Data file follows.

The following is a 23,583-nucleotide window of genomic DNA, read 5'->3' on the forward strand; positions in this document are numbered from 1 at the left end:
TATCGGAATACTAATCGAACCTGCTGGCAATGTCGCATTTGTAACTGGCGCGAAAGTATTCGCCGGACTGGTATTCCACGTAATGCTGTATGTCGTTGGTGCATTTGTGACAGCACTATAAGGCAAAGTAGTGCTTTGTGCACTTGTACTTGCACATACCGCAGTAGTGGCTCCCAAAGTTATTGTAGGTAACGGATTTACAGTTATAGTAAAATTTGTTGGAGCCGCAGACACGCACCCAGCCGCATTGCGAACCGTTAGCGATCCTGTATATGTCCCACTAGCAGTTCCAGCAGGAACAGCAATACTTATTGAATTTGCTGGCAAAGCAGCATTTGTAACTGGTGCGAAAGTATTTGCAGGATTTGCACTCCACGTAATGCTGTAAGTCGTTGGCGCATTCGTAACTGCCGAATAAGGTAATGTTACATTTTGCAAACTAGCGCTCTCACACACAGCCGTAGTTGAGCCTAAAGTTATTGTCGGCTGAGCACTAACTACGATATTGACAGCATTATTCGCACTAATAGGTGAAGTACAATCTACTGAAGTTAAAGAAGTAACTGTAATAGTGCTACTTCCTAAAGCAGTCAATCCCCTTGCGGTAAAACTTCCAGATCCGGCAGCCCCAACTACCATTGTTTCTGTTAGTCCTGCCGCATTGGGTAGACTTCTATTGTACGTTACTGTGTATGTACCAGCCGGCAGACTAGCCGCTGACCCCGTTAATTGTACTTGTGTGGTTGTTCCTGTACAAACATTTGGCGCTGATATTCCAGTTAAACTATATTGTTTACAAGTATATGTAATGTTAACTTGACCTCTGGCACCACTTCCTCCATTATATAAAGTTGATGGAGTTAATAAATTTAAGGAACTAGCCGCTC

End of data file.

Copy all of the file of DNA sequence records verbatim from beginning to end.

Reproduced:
The following is a 23,583-nucleotide window of genomic DNA, read 5'->3' on the forward strand; positions in this document are numbered from 1 at the left end:
TATCGGAATACTAATCGAACCTGCTGGCAATGTCGCATTTGTAACTGGCGCGAAAGTATTCGCCGGACTGGTATTCCACGTAATGCTGTATGTCGTTGGTGCATTTGTGACAGCACTATAAGGCAAAGTAGTGCTTTGTGCACTTGTACTTGCACATACCGCAGTAGTGGCTCCCAAAGTTATTGTAGGTAACGGATTTACAGTTATAGTAAAATTTGTTGGAGCCGCAGACACGCACCCAGCCGCATTGCGAACCGTTAGCGATCCTGTATATGTCCCACTAGCAGTTCCAGCAGGAACAGCAATACTTATTGAATTTGCTGGCAAAGCAGCATTTGTAACTGGTGCGAAAGTATTTGCAGGATTTGCACTCCACGTAATGCTGTAAGTCGTTGGCGCATTCGTAACTGCCGAATAAGGTAATGTTACATTTTGCAAACTAGCGCTCTCACACACAGCCGTAGTTGAGCCTAAAGTTATTGTCGGCTGAGCACTAACTACGATATTGACAGCATTATTCGCACTAATAGGTGAAGTACAATCTACTGAAGTTAAAGAAGTAACTGTAATAGTGCTACTTCCTAAAGCAGTCAATCCCCTTGCGGTAAAACTTCCAGATCCGGCAGCCCCAACTACCATTGTTTCTGTTAGTCCTGCCGCATTGGGTAGACTTCTATTGTACGTTACTGTGTATGTACCAGCCGGCAGACTAGCCGCTGACCCCGTTAATTGTACTTGTGTGGTTGTTCCTGTACAAACATTTGGCGCTGATATTCCAGTTAAACTATATTGTTTACAAGTATATGTAATGTTAACTTGACCTCTGGCACCACTTCCTCCATTATATAAAGTTGATGGAGTTAATAAATTTAAGGAACTAGCCGCTC